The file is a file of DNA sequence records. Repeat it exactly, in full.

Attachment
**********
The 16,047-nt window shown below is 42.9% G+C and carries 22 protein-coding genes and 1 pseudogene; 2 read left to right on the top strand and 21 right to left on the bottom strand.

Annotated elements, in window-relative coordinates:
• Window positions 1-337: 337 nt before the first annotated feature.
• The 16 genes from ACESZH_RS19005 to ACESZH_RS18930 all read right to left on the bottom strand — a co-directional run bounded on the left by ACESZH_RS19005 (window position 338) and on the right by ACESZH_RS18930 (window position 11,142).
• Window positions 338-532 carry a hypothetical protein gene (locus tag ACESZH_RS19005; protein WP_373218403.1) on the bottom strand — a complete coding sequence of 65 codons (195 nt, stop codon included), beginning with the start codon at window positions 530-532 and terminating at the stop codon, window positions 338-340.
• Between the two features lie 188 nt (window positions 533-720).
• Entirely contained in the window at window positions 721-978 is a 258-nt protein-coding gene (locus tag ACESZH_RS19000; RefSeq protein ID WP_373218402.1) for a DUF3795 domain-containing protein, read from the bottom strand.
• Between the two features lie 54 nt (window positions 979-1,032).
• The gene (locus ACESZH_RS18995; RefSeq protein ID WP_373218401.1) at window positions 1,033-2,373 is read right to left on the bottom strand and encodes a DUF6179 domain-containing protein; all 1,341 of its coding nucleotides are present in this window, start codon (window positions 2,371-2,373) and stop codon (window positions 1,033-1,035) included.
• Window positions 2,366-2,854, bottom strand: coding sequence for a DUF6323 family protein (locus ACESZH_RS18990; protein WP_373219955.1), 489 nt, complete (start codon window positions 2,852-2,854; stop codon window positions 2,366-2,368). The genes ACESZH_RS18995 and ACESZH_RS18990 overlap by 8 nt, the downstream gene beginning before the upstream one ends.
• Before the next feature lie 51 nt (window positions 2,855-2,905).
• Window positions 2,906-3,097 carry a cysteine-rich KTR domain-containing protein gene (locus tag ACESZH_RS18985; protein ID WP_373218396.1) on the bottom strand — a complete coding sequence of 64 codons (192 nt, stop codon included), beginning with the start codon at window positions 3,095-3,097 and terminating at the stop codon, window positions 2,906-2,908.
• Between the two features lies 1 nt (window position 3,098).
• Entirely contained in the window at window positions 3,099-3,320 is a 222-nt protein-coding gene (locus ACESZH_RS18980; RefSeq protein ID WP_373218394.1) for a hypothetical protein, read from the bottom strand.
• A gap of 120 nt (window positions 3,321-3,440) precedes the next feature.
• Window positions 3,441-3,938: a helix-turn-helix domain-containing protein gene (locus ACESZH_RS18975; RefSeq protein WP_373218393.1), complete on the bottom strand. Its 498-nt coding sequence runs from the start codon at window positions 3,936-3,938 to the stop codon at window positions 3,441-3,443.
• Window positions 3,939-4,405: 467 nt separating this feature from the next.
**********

The 16,047-nt window shown below is 42.9% G+C and carries 22 protein-coding genes and 1 pseudogene; 2 read left to right on the top strand and 21 right to left on the bottom strand.

Annotated elements, in window-relative coordinates:
• Window positions 1-337: 337 nt before the first annotated feature.
• The 16 genes from ACESZH_RS19005 to ACESZH_RS18930 all read right to left on the bottom strand — a co-directional run bounded on the left by ACESZH_RS19005 (window position 338) and on the right by ACESZH_RS18930 (window position 11,142).
• Window positions 338-532 carry a hypothetical protein gene (locus tag ACESZH_RS19005; protein WP_373218403.1) on the bottom strand — a complete coding sequence of 65 codons (195 nt, stop codon included), beginning with the start codon at window positions 530-532 and terminating at the stop codon, window positions 338-340.
• Between the two features lie 188 nt (window positions 533-720).
• Entirely contained in the window at window positions 721-978 is a 258-nt protein-coding gene (locus tag ACESZH_RS19000; RefSeq protein ID WP_373218402.1) for a DUF3795 domain-containing protein, read from the bottom strand.
• Between the two features lie 54 nt (window positions 979-1,032).
• The gene (locus ACESZH_RS18995; RefSeq protein ID WP_373218401.1) at window positions 1,033-2,373 is read right to left on the bottom strand and encodes a DUF6179 domain-containing protein; all 1,341 of its coding nucleotides are present in this window, start codon (window positions 2,371-2,373) and stop codon (window positions 1,033-1,035) included.
• Window positions 2,366-2,854, bottom strand: coding sequence for a DUF6323 family protein (locus ACESZH_RS18990; protein WP_373219955.1), 489 nt, complete (start codon window positions 2,852-2,854; stop codon window positions 2,366-2,368). The genes ACESZH_RS18995 and ACESZH_RS18990 overlap by 8 nt, the downstream gene beginning before the upstream one ends.
• Before the next feature lie 51 nt (window positions 2,855-2,905).
• Window positions 2,906-3,097 carry a cysteine-rich KTR domain-containing protein gene (locus tag ACESZH_RS18985; protein ID WP_373218396.1) on the bottom strand — a complete coding sequence of 64 codons (192 nt, stop codon included), beginning with the start codon at window positions 3,095-3,097 and terminating at the stop codon, window positions 2,906-2,908.
• Between the two features lies 1 nt (window position 3,098).
• Entirely contained in the window at window positions 3,099-3,320 is a 222-nt protein-coding gene (locus ACESZH_RS18980; RefSeq protein ID WP_373218394.1) for a hypothetical protein, read from the bottom strand.
• A gap of 120 nt (window positions 3,321-3,440) precedes the next feature.
• Window positions 3,441-3,938: a helix-turn-helix domain-containing protein gene (locus ACESZH_RS18975; RefSeq protein WP_373218393.1), complete on the bottom strand. Its 498-nt coding sequence runs from the start codon at window positions 3,936-3,938 to the stop codon at window positions 3,441-3,443.
• Window positions 3,939-4,405: 467 nt separating this feature from the next.